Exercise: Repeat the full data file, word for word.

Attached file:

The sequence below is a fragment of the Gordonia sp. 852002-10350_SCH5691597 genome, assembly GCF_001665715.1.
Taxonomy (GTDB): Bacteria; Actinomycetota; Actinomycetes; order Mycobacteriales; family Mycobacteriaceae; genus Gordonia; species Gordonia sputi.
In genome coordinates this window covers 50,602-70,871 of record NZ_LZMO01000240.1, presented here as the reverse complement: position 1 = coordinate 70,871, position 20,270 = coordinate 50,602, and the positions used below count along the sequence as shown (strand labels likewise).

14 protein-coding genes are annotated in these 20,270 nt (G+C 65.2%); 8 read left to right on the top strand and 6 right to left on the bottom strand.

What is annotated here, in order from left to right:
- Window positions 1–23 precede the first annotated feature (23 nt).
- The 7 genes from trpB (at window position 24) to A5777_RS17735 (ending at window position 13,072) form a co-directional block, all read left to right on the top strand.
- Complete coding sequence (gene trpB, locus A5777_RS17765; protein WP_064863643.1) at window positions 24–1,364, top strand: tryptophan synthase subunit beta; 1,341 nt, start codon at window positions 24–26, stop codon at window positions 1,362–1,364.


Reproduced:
The sequence below is a fragment of the Gordonia sp. 852002-10350_SCH5691597 genome, assembly GCF_001665715.1.
Taxonomy (GTDB): Bacteria; Actinomycetota; Actinomycetes; order Mycobacteriales; family Mycobacteriaceae; genus Gordonia; species Gordonia sputi.
In genome coordinates this window covers 50,602-70,871 of record NZ_LZMO01000240.1, presented here as the reverse complement: position 1 = coordinate 70,871, position 20,270 = coordinate 50,602, and the positions used below count along the sequence as shown (strand labels likewise).

14 protein-coding genes are annotated in these 20,270 nt (G+C 65.2%); 8 read left to right on the top strand and 6 right to left on the bottom strand.

What is annotated here, in order from left to right:
- Window positions 1–23 precede the first annotated feature (23 nt).
- The 7 genes from trpB (at window position 24) to A5777_RS17735 (ending at window position 13,072) form a co-directional block, all read left to right on the top strand.
- Complete coding sequence (gene trpB, locus A5777_RS17765; protein WP_064863643.1) at window positions 24–1,364, top strand: tryptophan synthase subunit beta; 1,341 nt, start codon at window positions 24–26, stop codon at window positions 1,362–1,364.